Future Legal Mind
We believe it’s crucial to have the very best people engaged in the legal sector, so our annual Future Legal Mind Award aims to give the brightest minds the support they need today to make a difference tomorrow.
We have just chosen our shortlist of 10 finalist for this year’s competition – watch their home-made videos below to see why they each believe they should be this year’s Future Legal Mind.
Our winner will be announced in May – good luck to everyone!
The winner will receive:
- A £2,000 cash prize
- A mentoring session with our Legal Director, Jonathan White, and Adam Nabozny, Managing Director of NAHL Group’s legal services division – both qualified lawyers with a wealth of experience who can give advice and guidance
- A meeting in London with a legal politician
- A starring role in a professionally produced video, endorsed and promoted by National Accident Helpline, which the winner can share as part of raising their own professional profile
Our Future Legal Mind 2019 shortlist
Amy works as a Trainee Solicitor at Shoosmiths LLP’s Milton Keynes office, Buckinghamshire, and is set to qualify as a solicitor in September.
The University of Northampton Law graduate hopes to become a partner of a law firm one day and is an active young trainee lawyer.
Amy is chairperson of The Law Society’s Junior Lawyers Division for Northamptonshire and Buckinghamshire and Junior Representative on Northamptonshire Law Society.
University of Buckingham student Charley-Anne plans to complete a PhD after her Law degree and has her heart set on pursuing an academic career in Law, inspiring future students starting out in the legal world.
One of her long-term aims is to write legal textbooks tailored to the different ways in which students learn. Charley has also just completed training so she can volunteer as an advisor for Citizens Advice.
Chloe Convery is in the second year of her Law degree at the University of Chester and aspires to have a career in corporate and commercial law.
In her essay and video Chloe, who is from the Isle of Man, spoke about her passion for the Law and how she intended to use her legally-trained mind when she returns to the island following her studies.
University of Durham student Deborah aspires to become a barrister and is passionate about using her legally-trained mind to benefit her local community at home in Dagenham.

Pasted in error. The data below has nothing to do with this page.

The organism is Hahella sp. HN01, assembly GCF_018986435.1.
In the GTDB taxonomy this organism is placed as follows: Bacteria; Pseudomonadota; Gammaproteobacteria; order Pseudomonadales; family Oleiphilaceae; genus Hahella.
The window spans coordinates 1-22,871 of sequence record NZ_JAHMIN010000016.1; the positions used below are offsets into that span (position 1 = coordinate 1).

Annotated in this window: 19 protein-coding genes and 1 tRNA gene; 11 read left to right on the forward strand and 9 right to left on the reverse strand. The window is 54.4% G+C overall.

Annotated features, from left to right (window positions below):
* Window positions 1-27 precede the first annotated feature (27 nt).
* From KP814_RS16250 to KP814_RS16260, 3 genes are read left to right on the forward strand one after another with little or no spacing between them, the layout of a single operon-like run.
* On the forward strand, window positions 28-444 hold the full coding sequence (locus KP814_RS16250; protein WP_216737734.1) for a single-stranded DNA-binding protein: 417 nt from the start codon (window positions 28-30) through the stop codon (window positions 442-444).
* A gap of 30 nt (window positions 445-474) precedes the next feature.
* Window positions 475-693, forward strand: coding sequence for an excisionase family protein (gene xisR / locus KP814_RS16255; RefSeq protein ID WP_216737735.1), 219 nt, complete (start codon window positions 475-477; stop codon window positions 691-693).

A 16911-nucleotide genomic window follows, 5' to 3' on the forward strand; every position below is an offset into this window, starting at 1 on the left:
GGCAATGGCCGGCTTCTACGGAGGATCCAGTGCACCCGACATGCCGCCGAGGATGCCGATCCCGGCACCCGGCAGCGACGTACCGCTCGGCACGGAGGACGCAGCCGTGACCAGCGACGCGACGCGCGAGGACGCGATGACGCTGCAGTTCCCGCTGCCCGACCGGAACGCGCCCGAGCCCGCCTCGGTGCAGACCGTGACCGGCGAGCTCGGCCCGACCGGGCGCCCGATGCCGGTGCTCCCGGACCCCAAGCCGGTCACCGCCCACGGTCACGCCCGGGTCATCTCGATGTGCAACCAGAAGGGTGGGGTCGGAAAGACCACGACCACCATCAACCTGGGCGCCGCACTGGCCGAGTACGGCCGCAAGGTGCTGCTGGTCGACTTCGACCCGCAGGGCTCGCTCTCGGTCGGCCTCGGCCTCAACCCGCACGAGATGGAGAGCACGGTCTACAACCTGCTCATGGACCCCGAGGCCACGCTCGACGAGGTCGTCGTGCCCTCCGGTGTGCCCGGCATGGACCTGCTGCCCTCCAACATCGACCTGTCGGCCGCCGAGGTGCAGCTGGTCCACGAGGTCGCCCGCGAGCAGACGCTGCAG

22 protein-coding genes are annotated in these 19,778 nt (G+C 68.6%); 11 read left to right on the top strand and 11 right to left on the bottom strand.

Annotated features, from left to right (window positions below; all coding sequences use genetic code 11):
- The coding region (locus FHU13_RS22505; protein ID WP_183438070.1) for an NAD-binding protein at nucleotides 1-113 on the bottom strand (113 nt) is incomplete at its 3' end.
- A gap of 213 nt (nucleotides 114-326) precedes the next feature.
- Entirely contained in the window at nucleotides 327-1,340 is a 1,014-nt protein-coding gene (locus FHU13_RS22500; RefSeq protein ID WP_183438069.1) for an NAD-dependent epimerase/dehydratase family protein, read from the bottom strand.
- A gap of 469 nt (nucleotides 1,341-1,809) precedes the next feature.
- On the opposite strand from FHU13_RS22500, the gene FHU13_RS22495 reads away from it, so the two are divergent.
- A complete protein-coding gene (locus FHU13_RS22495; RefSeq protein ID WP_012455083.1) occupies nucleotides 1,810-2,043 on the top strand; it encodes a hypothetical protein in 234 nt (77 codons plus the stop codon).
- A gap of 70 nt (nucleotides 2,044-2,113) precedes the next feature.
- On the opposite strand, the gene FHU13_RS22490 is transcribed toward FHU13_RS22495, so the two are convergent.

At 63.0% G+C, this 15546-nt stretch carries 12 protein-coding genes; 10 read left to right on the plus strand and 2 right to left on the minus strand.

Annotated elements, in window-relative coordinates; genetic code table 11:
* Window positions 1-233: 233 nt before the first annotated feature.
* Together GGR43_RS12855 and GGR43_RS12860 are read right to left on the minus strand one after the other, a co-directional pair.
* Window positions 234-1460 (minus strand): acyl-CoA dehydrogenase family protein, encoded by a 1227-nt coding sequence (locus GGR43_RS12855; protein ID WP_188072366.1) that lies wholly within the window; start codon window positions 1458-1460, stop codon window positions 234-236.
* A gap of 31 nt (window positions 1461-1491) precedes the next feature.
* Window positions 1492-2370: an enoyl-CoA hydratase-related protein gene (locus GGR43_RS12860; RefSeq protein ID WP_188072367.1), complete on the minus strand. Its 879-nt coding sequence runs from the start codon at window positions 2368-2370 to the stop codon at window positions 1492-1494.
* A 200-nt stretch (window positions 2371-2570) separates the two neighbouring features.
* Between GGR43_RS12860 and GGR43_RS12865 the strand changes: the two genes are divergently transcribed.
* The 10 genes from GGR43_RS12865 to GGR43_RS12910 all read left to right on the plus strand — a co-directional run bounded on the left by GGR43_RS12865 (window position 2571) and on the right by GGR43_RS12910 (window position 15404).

The 19-year-old has already worked with social mobility and youth empowerment charity Big Voice London to put together a report, going on to voice her concerns at the Houses of Parliament.
In her essay and video, University of Dundee Law graduate Eve spoke about the fact that Law is about people, and discussed the need to for lawyers to communicate clearly and in plain English when speaking to clients.
The 23-year-old’s short-term goals are to complete a traineeship and secure a permanent position at a legal firm.
In his essay, 22-year-old Paralegal Joe explained how his legal degree had taught him to problem-solve.
Joe, a graduate of the University of Law, hopes to train and qualify as a solicitor at a law firm with a technology-focused clientele.
Joe works as a Paralegal with The Abbeyfield Society, a housing charity operating nationally, and is studying with CILEx Law School.
The 31-year-old wants to use his legal training and skills to help people and has developed a passion for contract law, as well as a keen interest in wills and probate, after working with lawyers specialising in the latter.
University of Hull student Ezeokoli aspires to use her legal skills and knowledge to promote gender equality, advocate for minority rights, and provide business advice.
In her essay Kate, a student at St Hilda’s College, Oxford, drew on stories from the past to show why a legally-trained mind is so important to help drive forward change.
She chose to study Law because of an interest in people and, whatever area of Law she goes into, Kate would like to do pro bono work because she believes in the power of law to change people’s lives in a positive way.
Katarzyna is studying with CILEx Law School via distance learning and aspires to break into the legal sector by working within a family law practice.
The 29-year-old says she wants to give back to society by helping people with their legal needs when they are experiencing difficult, emotional times.